And the great purpose of this all is that He, that is, the Father, may abide with you, that is, the Father, may abide with you, that is, the Church, forever. 

And that, my dear friends, is the covenant of God. 

To abide is a rich term. It specifies a place where you feel at home, where you may rest and be comfortable. And this is the gospel of God: He is pleased to make our hearts, our souls, our spirits and our bodies a sanctuary for His glorious Name—Jehovah with us for evermore. 

With us. 

That preposition in the Greek denotes a rich relationship. It means to go towards. There always will be that wonderful tendency in the Godhead to go towards us, to draw near to us, to ever approximate us in the house of God with its many mansions. 

With specifies harmony and agreement. 

Do we not say often: "Are you with me?" And you know what depth of thought is in that question?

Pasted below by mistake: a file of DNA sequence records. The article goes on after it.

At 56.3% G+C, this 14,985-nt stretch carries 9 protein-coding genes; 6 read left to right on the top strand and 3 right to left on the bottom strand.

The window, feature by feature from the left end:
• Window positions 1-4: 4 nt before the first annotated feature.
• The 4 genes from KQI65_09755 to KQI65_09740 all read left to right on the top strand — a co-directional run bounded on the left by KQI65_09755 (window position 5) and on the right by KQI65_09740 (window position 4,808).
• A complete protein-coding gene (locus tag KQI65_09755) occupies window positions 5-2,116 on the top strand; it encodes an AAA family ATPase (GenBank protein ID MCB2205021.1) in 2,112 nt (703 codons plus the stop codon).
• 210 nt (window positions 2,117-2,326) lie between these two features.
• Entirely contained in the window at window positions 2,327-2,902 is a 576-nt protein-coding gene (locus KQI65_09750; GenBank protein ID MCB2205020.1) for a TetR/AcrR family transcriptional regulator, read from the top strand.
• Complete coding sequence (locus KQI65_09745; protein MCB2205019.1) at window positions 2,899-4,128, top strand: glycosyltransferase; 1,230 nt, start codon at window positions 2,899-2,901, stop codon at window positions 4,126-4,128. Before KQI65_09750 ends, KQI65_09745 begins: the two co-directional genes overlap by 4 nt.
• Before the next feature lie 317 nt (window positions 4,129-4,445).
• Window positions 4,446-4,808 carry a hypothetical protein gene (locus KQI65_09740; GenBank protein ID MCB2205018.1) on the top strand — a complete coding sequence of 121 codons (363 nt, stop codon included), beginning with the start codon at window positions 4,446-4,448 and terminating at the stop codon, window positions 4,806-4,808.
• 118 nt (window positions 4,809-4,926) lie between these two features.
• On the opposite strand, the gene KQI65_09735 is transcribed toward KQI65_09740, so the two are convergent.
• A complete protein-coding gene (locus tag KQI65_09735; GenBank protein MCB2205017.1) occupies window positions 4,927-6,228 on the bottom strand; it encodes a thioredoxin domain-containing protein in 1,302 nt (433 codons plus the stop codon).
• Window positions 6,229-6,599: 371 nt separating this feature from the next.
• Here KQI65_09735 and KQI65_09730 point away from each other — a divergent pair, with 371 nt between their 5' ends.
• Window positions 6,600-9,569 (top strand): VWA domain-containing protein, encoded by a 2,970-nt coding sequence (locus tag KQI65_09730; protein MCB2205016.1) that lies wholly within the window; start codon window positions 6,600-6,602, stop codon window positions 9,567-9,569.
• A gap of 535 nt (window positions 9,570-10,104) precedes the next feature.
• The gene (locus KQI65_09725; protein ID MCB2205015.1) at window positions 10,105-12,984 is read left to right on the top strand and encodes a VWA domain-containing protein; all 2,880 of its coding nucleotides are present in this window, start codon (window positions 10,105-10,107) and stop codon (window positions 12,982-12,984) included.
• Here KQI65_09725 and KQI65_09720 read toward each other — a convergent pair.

Well, God is with us, dear reader. Pentecost is the blessed proof—proof of His rest in our hearts—the enjoyment of the heavenly, eternal Sabbath. 


Vos, Gerrit

Rev. Gerrit Vos was born in Sassenheim, the Netherlands on November 1, 1894.  He died in Hudsonville, Michigan on July 23, 1968.

Rev. G. Vos received instruction in the PR Seminary and was ordained into the ministry in September 1927.  He served churches in Sioux Center, Iowa (1927-1929); Hudsonville, Michigan (1929-1932) and again in 1948-1966.  He was pastor at Redlands, California (1932-1943) and in Edgerton, Minnesota (1943-1948).  He retired in 1966.

The Rev. G. Vos was very eloquent in preaching and extremely descriptive in his writings.  One sermon remembered well at Hudsonville Protestant Reformed Church was that preached the Sunday after a devastating tornado roared through the city in 1956.  That sermon was later presented in the Standard Bearer as a meditation.

Three books of his meditations have been printed by the Men's Society of the Hudsonville Protestant Reformed Church and later reprinted by the Reformed Book Outlet of Hudsonville, Michigan.